“It was very entertaining, and it’s hard to believe that they put it all together in 24 hours,” said sophomore Natalie Balfe.
“The most challenging part of producing a play in 24 hours has got to be pulling everything together for the end,” said sophomore Angie Lavelle.
Lavelle wrote and acted in the first play of Tick Tock Boom, “Mary Poppins is No Longer Practically Perfect”.
“Instead of days to learn lines, you have hours. Instead of repeatedly rehearsing with sound and lightening, you might only get one test run. Instead of having a big dress rehearsal, you might have to make every rehearsal time count because there might not be time for another run-through” said Lavelle.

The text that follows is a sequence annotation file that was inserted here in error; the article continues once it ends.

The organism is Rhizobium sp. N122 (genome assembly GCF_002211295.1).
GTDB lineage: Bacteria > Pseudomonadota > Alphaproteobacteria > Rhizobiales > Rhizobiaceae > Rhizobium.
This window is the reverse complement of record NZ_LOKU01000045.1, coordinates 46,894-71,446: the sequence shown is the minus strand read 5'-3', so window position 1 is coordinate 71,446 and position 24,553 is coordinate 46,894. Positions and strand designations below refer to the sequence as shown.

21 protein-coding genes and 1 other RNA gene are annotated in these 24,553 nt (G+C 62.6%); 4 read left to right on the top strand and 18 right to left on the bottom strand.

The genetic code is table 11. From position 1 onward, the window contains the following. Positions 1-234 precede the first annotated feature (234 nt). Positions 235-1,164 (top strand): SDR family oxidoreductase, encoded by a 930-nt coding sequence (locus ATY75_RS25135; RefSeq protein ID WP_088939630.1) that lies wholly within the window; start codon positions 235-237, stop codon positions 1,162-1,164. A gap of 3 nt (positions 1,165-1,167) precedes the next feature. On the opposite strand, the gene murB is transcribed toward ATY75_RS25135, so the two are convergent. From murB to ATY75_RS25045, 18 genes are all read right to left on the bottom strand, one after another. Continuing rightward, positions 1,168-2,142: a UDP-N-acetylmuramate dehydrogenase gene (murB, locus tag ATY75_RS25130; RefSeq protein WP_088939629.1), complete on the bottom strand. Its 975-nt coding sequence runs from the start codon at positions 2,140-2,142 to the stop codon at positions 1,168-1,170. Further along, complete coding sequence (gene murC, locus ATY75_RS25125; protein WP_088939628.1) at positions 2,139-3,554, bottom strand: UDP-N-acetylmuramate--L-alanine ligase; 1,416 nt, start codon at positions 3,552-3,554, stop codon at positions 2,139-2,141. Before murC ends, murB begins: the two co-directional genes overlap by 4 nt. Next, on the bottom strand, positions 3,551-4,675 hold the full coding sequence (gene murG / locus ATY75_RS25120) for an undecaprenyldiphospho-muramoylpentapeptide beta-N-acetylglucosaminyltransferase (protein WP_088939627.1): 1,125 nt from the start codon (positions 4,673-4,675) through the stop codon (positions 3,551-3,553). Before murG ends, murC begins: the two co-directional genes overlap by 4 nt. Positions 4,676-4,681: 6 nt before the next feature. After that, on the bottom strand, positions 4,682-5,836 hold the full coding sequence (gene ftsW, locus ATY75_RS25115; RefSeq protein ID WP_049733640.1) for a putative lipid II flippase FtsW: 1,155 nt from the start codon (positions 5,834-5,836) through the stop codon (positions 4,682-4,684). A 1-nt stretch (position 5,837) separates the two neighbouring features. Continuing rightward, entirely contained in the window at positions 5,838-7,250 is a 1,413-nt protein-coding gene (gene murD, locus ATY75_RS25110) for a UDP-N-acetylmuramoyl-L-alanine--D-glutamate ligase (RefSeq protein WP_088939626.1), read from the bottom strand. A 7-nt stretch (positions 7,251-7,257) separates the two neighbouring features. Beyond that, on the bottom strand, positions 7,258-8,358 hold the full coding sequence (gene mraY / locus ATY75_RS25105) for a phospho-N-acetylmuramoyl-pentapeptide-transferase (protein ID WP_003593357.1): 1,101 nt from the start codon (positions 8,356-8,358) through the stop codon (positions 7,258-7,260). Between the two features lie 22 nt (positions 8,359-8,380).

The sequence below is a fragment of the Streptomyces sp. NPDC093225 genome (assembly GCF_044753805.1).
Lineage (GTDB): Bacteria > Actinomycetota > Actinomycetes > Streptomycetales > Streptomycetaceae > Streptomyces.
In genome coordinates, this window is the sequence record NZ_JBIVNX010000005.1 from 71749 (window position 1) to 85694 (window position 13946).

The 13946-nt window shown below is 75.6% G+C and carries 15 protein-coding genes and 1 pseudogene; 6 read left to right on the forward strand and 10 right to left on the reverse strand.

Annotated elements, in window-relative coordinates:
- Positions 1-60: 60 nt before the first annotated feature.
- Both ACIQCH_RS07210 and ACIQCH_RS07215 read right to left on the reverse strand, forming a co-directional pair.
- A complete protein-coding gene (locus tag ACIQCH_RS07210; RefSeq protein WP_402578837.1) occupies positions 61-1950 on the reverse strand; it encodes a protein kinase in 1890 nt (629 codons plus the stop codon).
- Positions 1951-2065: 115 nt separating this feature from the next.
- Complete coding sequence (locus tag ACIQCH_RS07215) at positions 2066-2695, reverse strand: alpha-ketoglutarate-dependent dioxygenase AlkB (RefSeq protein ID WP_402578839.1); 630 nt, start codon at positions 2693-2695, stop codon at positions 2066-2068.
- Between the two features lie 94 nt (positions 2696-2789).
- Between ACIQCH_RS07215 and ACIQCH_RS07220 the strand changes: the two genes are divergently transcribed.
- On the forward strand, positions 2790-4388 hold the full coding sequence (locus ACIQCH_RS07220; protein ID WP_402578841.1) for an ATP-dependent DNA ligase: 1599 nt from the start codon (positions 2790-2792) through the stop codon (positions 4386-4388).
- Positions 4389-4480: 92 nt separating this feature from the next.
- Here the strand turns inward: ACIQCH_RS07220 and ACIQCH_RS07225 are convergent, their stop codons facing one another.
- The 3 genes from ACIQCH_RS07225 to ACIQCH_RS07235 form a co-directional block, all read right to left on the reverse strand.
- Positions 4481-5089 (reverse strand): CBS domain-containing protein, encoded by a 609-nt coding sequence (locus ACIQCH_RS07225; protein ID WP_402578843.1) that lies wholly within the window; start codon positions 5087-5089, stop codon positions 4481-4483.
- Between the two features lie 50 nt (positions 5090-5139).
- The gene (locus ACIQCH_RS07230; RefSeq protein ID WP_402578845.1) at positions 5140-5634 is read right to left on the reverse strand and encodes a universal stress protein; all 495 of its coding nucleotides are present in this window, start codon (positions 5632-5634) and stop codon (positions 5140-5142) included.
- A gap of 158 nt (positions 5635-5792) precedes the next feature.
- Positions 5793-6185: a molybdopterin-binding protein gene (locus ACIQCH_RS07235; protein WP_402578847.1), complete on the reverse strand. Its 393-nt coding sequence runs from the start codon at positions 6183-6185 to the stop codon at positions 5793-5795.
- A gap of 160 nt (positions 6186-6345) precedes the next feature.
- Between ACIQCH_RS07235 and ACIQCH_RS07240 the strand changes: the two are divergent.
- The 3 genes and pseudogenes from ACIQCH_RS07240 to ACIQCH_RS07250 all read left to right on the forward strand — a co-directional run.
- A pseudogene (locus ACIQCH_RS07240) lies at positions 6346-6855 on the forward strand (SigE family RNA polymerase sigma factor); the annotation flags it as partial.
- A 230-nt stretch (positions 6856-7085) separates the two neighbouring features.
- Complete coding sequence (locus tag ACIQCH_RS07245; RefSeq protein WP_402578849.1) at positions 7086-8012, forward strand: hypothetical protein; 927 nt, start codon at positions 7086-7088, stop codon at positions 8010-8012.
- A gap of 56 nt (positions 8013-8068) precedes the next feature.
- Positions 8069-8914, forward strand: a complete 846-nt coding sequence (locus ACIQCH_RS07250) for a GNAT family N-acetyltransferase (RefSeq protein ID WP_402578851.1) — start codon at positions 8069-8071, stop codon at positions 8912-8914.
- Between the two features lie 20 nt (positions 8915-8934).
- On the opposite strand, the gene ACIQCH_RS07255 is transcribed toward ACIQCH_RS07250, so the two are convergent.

Despite their limited time to produce the plays, STAC managed to produce an event that lasted a little over an hour and kept the audience entertained for the duration of the performances.
“I didn’t know what to expect when I got there because I’ve never been to anything like it before, but I had a lot of fun and really enjoyed the plays,” said sophomore Allyssa Yanniello.
Tick Tock Boom captivated the audience while also being a good experience for those producing it. “My favorite part about Tick Tock Boom is just the feeling of creating something and then seeing it come to life through the production and performance of the play,” said Lavelle. “Midway through writing our script, I had to take a moment to look at my group and say, ‘Guys…this actually exists.’”